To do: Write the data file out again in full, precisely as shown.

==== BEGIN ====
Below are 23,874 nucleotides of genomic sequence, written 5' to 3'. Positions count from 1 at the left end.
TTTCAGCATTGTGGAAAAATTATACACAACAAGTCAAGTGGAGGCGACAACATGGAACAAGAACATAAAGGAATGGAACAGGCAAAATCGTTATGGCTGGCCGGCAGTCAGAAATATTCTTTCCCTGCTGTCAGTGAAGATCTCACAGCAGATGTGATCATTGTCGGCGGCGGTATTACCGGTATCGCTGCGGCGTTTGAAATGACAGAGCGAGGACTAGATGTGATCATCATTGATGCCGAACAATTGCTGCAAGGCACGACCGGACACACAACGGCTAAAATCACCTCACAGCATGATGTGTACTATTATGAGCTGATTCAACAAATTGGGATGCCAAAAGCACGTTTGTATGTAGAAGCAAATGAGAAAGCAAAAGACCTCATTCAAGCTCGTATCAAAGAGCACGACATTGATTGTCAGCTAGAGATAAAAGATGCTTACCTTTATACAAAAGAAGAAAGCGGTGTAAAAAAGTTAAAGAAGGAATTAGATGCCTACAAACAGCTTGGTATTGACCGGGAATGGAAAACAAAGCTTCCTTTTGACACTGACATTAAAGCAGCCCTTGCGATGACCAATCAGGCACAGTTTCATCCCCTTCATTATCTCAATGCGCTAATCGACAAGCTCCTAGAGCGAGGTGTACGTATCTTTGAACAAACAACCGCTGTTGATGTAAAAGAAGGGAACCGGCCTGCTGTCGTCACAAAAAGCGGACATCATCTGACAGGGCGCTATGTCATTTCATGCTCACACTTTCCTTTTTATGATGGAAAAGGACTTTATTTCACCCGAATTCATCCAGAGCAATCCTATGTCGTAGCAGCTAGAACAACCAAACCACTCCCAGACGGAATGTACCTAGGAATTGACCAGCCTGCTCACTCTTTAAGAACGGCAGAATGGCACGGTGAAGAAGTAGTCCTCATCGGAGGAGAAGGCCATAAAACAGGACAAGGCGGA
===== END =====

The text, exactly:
Below are 23,874 nucleotides of genomic sequence, written 5' to 3'. Positions count from 1 at the left end.
TTTCAGCATTGTGGAAAAATTATACACAACAAGTCAAGTGGAGGCGACAACATGGAACAAGAACATAAAGGAATGGAACAGGCAAAATCGTTATGGCTGGCCGGCAGTCAGAAATATTCTTTCCCTGCTGTCAGTGAAGATCTCACAGCAGATGTGATCATTGTCGGCGGCGGTATTACCGGTATCGCTGCGGCGTTTGAAATGACAGAGCGAGGACTAGATGTGATCATCATTGATGCCGAACAATTGCTGCAAGGCACGACCGGACACACAACGGCTAAAATCACCTCACAGCATGATGTGTACTATTATGAGCTGATTCAACAAATTGGGATGCCAAAAGCACGTTTGTATGTAGAAGCAAATGAGAAAGCAAAAGACCTCATTCAAGCTCGTATCAAAGAGCACGACATTGATTGTCAGCTAGAGATAAAAGATGCTTACCTTTATACAAAAGAAGAAAGCGGTGTAAAAAAGTTAAAGAAGGAATTAGATGCCTACAAACAGCTTGGTATTGACCGGGAATGGAAAACAAAGCTTCCTTTTGACACTGACATTAAAGCAGCCCTTGCGATGACCAATCAGGCACAGTTTCATCCCCTTCATTATCTCAATGCGCTAATCGACAAGCTCCTAGAGCGAGGTGTACGTATCTTTGAACAAACAACCGCTGTTGATGTAAAAGAAGGGAACCGGCCTGCTGTCGTCACAAAAAGCGGACATCATCTGACAGGGCGCTATGTCATTTCATGCTCACACTTTCCTTTTTATGATGGAAAAGGACTTTATTTCACCCGAATTCATCCAGAGCAATCCTATGTCGTAGCAGCTAGAACAACCAAACCACTCCCAGACGGAATGTACCTAGGAATTGACCAGCCTGCTCACTCTTTAAGAACGGCAGAATGGCACGGTGAAGAAGTAGTCCTCATCGGAGGAGAAGGCCATAAAACAGGACAAGGCGGA